Posting days: Sunday and Wednesday and, sometimes, maybe, extra bits in between.
Wednesday February 27th 2019
Isis continues to be very apprehensive when other dogs approach her. If she is out in the open, her usual defence is to walk away, or, if she deems it necessary, trot away.
If she is close to, say, a hedge or a low growing shrub, she will take cover among the greenery, and stand still until the dog has gone away. Once the perceived danger is past, she’ll scramble out and continue her dance – or whatever else she was doing before the canine interruption.
She is not, of course, afraid of dogs she knows well, like Nancy and Rufus, Bertie and George. She does take a few steps back when the former pair greet her by shoving their snouts into her face, but she knows they’ll not do anything nasty to her. They have always been very tolerant of her barging into them, and she happily walks alongside them when off her lead on the woodland walk in Highbury.
Albert and George are usually calm and self-possessed. She knows this pair well too, after months of walking with them when I was unable to get out. She doesn’t even turn a hair when one of them is having his amazing ‘greyhound’ energy spurt and whizzes past within inches of her.
Then there’s little Rosie. A quiet and gentle dog, she never dashes at Isis. Nor does she follow her with intent! She is definitely not an in your face or up your rear end dog.
Rosie is nearly two and belongs to my friend M. He hopes to be able to register her as an emotional support dog.
One day, a few weeks ago, Isis and I are strolling around in Highbury when, in the distance, I spot the fuzzy outline of a puppy. Naturally, I can’t resist a closer encounter.
He is, I learn, three month old rough collie Sherlock.
His companion is elder ‘sister’ Cinnamon. Their human provides dog day care in her own home, so Sherlock isn’t short of canine socialising opportunities.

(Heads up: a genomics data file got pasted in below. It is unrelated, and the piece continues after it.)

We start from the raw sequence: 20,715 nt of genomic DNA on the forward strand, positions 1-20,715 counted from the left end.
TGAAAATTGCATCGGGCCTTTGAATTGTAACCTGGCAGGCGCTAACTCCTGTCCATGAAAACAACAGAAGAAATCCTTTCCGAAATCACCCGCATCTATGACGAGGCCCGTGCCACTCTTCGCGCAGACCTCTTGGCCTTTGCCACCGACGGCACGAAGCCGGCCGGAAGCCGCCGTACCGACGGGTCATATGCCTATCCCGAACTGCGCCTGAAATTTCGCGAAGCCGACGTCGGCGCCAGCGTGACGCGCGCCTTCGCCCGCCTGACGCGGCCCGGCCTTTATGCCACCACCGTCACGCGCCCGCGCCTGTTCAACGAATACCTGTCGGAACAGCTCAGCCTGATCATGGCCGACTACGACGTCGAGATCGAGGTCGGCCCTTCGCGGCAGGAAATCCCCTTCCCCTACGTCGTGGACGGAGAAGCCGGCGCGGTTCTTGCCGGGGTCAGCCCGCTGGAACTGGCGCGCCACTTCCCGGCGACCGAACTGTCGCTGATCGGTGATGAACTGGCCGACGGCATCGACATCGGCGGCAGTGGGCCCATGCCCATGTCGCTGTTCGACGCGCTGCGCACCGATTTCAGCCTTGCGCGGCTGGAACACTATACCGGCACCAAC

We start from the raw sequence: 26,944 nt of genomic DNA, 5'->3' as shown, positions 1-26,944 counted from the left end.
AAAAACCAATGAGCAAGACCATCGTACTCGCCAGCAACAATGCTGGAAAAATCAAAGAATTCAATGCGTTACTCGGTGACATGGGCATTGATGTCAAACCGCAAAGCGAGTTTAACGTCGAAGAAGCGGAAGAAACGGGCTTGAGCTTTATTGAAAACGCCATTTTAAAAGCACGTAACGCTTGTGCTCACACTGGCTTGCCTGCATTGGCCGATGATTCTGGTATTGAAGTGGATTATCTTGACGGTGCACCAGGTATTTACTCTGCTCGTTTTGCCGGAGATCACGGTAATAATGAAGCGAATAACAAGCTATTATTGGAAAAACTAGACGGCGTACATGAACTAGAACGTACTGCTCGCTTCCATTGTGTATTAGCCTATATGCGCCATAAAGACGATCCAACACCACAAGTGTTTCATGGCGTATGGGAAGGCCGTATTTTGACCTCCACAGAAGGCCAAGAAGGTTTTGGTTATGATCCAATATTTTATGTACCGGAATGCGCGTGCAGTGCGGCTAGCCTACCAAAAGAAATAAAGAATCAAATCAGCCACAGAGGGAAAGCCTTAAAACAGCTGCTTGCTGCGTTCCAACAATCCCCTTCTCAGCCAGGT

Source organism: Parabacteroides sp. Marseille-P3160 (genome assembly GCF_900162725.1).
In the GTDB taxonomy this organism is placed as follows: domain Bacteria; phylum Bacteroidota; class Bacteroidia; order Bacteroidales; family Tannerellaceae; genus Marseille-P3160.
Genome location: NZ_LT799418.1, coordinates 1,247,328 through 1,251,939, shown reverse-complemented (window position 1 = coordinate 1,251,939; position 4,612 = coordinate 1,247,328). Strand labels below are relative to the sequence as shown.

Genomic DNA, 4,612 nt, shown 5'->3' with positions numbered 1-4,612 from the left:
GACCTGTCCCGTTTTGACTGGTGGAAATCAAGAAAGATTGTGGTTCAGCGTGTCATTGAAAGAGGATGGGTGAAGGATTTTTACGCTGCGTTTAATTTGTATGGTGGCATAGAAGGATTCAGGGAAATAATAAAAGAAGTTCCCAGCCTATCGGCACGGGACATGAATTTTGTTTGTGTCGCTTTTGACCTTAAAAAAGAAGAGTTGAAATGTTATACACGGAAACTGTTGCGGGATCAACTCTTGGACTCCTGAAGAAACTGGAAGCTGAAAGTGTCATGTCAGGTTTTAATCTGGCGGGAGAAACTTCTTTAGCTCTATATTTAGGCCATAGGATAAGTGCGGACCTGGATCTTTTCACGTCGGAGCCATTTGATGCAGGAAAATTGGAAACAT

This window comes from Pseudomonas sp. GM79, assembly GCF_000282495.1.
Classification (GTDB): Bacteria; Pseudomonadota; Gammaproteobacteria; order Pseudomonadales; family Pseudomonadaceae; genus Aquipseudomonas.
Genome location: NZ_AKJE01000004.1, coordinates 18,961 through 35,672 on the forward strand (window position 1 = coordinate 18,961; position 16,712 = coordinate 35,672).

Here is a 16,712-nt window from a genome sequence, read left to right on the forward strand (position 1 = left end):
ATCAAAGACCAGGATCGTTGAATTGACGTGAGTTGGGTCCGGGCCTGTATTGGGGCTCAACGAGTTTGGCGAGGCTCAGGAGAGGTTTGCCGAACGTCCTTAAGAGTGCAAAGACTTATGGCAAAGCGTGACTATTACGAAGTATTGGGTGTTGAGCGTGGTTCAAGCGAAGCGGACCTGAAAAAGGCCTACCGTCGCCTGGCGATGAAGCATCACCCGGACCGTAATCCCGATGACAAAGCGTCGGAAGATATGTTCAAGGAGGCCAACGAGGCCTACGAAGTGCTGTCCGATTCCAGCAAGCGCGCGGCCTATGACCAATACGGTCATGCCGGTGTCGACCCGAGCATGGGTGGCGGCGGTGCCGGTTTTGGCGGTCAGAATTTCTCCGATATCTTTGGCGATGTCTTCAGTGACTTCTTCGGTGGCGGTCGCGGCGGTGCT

Better still, as far as I am concerned, she is keen that he has a chance to socialise with people outside of his family circle, so yes, she’d be delighted for me to make a fuss of him.
I ask how Cinnamon is dealing with the puppy addition. Her person tells me she thinks that at first Cinnamon assumed that Sherlock was a day care dog, and was a little doubtful when she realised that he had come to stay.
Being a very tolerant dog, she has accepted him and is teaching him dog etiquette.
Naturally, I explain Hairy One’s strange leaping and dancing, and tell her story. Then we walk over to watch her.
Cinnamon, who is a lovely, friendly, laid back dog, walks over to Hairy One’s space, gives her a gentle sniff and begins to check out the scents. The two dogs are very close, no more than a couple of feet apart most of the time. Sometimes they are within inches of each other.
But, to my surprise, Isis shows no sign of anxiety. She carries on with her routines without even flinching.
I guess she is picking up the gentleness of this sweet dog.
I begin to wonder whether, given time, Isis might be able to have a dog friend.
*Isis came from the Aeza cat and dog rescue and adoption centre in Aljezur, Portugal. For information about adopting an animal from the centre, contact firstname.lastname@example.org or www.dogwatchuk.co.uk